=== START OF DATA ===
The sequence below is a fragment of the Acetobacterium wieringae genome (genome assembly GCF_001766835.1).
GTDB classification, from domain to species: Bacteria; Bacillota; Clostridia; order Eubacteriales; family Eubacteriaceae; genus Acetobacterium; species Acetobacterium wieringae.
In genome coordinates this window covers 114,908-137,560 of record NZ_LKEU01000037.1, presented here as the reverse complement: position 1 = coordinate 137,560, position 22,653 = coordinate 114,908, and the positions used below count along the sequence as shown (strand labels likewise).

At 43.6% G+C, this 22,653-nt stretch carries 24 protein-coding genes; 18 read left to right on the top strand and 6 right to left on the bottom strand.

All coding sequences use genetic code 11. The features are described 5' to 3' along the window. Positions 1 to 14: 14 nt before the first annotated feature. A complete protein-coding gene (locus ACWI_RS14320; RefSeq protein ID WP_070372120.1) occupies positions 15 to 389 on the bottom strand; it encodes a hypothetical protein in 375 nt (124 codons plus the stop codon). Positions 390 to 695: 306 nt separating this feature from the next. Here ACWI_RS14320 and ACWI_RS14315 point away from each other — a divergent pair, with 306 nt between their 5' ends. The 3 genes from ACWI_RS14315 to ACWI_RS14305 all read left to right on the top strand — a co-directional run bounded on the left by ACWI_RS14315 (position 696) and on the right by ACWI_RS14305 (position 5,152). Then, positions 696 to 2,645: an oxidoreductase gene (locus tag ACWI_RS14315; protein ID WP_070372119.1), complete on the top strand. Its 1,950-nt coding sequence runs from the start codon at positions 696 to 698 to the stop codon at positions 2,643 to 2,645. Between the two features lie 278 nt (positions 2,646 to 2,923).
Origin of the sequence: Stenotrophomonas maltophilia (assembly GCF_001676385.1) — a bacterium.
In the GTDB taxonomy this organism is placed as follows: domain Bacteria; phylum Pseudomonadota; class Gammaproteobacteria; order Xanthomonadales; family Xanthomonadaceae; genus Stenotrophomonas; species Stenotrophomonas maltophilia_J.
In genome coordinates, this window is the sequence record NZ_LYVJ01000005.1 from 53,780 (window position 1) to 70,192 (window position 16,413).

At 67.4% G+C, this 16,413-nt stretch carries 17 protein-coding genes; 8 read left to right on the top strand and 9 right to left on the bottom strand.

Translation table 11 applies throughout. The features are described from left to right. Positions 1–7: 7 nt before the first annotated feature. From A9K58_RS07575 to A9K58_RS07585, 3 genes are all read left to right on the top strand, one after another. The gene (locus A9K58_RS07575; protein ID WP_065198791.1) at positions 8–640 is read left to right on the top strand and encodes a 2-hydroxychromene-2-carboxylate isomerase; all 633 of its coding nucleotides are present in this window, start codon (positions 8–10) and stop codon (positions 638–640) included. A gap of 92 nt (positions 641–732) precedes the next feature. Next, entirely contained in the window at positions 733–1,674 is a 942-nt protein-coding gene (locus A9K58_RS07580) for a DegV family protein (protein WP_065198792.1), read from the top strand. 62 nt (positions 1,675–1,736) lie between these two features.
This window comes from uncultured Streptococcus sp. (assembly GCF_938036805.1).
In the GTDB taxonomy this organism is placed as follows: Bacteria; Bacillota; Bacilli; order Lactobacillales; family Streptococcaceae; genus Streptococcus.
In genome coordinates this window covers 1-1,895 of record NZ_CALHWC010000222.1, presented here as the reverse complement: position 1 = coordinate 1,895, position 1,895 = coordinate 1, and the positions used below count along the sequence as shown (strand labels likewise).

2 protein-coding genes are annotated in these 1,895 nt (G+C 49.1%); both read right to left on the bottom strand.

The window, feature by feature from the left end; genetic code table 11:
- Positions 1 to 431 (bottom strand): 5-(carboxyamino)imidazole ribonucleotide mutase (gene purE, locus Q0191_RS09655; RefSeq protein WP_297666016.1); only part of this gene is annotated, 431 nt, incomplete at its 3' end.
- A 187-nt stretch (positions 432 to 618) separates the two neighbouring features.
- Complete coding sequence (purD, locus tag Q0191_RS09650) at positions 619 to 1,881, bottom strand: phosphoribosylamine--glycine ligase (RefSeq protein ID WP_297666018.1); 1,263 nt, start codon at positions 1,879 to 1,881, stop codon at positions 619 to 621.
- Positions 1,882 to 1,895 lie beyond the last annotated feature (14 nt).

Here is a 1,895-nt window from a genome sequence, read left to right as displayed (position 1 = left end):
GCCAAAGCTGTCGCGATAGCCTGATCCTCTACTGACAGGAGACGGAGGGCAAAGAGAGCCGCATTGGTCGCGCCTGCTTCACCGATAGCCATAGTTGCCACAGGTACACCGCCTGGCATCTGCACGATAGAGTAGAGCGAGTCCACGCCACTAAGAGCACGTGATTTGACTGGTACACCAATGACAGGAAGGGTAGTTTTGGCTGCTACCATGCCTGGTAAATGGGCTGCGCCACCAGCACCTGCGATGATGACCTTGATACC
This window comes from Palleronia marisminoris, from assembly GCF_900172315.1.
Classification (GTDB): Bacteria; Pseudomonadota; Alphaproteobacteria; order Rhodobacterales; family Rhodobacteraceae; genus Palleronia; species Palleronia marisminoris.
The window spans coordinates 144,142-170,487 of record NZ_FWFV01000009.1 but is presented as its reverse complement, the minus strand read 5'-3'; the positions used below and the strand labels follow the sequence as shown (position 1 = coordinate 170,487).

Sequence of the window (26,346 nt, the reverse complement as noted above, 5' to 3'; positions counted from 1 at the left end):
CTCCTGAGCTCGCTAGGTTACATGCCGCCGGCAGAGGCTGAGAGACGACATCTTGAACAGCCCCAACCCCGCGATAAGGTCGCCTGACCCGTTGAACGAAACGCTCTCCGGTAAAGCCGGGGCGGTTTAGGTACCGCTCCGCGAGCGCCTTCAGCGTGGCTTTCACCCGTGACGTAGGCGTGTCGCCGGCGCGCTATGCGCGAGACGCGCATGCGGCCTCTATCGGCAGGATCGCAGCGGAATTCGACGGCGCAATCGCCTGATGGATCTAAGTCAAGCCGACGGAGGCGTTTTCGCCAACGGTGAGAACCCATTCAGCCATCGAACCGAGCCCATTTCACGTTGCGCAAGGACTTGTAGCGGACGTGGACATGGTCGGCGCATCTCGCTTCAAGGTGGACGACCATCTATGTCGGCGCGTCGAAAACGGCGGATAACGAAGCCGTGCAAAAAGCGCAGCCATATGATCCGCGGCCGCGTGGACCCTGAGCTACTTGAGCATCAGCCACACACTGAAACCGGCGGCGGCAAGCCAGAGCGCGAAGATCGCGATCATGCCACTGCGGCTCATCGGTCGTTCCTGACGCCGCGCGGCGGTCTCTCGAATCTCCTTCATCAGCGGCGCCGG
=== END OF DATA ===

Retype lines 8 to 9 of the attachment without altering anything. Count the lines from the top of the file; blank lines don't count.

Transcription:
In genome coordinates, this window is the sequence record NZ_LYVJ01000005.1 from 53,780 (window position 1) to 70,192 (window position 16,413).

At 67.4% G+C, this 16,413-nt stretch carries 17 protein-coding genes; 8 read left to right on the top strand and 9 right to left on the bottom strand.